The last major factor, your history of applying for credit, which accounts for 10% of most credit scores, may be holding you back if you applied for several credit accounts recently. This factor also takes time to correct, but any hard inquiries into your credit will only ding your scores slightly, and as they get older they will have less of an impact. A year is generally when they begin to stop hurting your credit scores.
Now you know what’s hurting your credit scores. So what do you do? Since one of the fastest ways to see some improvement is by fixing errors on your credit report, that will be your next step.
2. Clean Up Your Credit Report
If you have mistakes on your credit report, you’ll want to start the dispute process as soon as possible. Credit repair is something you can do on your own or you can turn to the help of a professional credit repair company to help you fix your credit. Whichever option you choose, it’s important to start right away.
As we explained earlier, credit reporting agencies have 30 days to respond (with some exceptions). You can read more about how to start the credit-dispute process here.
For now, here are quick tips for determining how many credit repair letters you’ll need to write or file online:
- You need to dispute each mistake with each bureau. Just because the same mistake appears on all three credit reports doesn’t mean disputing it with one of the bureaus will fix the others.
- It’s not uncommon to find multiple errors on your credit report, and you’ll need to dispute each account separately. However, if you see multiple mistakes on the same account, you can group all of those mistakes into one dispute.
- You can dispute credit report errors without any experts’ help, but for some people the process is too confusing, and they just want to hit the “easy” button. You can hire a credit repair company or law firm to represent you for a fee. A good credit repair company will never promise a “300-point jump in your scores!” — in fact, that’s illegal. They’ll be upfront about what they can do and will take payment after they’ve delivered.
For more help, consider this sample credit repair letter.
3. Start Some Positive Credit History
You may have been denied one kind of credit, but that doesn’t mean you’re shut out from borrowing entirely. If your payment history, credit utilization or mix of accounts are hurting your scores, opening new credit may help you rebuild credit faster.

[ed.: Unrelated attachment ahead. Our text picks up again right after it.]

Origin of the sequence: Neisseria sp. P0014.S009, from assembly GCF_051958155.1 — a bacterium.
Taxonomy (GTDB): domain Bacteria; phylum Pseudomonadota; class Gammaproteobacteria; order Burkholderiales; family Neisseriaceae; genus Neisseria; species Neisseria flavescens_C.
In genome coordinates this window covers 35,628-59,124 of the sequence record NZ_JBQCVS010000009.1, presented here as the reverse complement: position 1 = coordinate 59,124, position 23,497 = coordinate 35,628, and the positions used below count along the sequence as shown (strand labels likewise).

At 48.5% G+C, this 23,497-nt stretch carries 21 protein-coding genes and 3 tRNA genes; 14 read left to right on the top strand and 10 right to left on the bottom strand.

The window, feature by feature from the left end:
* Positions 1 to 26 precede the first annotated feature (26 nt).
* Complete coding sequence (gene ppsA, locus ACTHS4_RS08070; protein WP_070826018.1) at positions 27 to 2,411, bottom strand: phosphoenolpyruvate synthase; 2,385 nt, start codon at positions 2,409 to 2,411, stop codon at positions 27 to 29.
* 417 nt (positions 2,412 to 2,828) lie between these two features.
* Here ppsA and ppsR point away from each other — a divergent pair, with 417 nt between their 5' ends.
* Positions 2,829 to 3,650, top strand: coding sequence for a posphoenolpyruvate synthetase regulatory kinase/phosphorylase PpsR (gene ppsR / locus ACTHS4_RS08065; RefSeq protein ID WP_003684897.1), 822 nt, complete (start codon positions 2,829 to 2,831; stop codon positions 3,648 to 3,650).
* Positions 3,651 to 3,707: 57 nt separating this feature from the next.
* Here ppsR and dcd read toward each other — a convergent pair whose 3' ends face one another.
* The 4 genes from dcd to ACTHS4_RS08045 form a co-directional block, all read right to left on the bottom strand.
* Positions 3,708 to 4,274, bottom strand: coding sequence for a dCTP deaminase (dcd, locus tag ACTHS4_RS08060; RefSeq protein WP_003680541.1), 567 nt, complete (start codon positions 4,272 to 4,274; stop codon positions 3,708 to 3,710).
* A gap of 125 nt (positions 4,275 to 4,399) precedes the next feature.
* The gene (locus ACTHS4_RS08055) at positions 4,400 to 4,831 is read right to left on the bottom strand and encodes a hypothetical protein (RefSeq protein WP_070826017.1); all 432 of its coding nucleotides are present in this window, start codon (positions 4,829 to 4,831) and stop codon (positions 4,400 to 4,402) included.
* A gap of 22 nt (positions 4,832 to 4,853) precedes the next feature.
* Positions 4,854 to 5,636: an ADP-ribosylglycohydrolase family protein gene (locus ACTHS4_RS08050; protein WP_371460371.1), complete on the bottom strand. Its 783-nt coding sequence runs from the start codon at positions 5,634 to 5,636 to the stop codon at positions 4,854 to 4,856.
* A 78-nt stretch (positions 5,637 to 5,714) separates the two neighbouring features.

There are credit cards designed to help called secured credit cards. These require a deposit that generally serves as your credit limit. If you don’t pay your bills, the card company can withdraw the deposit. If you open one of these cards, it’s important to make on-time payments and keep an eye on your credit utilization. Just because you have a card with a $1,000 limit doesn’t mean you should charge $800 — that can hinder your efforts.
Here are some other quick tips to consider as you fix your credit:
- Pay down credit card balances and refrain from making new purchases. In fact, you may want to put your plastic on ice.
- If you’re worried about taking out a credit card, consider a credit-builder loan with a bank or financial institution.
- Refrain from closing old credit card accounts once you have them under control, as this can affect your credit utilization and make it harder to build a solid credit history.
- When you’re ready to shop for new credit, like a mortgage or auto loan, rate shop during a 30- to 45-day window. Most credit scoring models will group inquiries by type in that timeframe.
- Consider paying outstanding collection accounts. Some newer credit scoring models ignore paid collections entirely.
Finally, don’t give up! If you build good habits over time, you’ll fix your credit and maintain good scores.
This article has been updated. It was originally published January 29, 2016.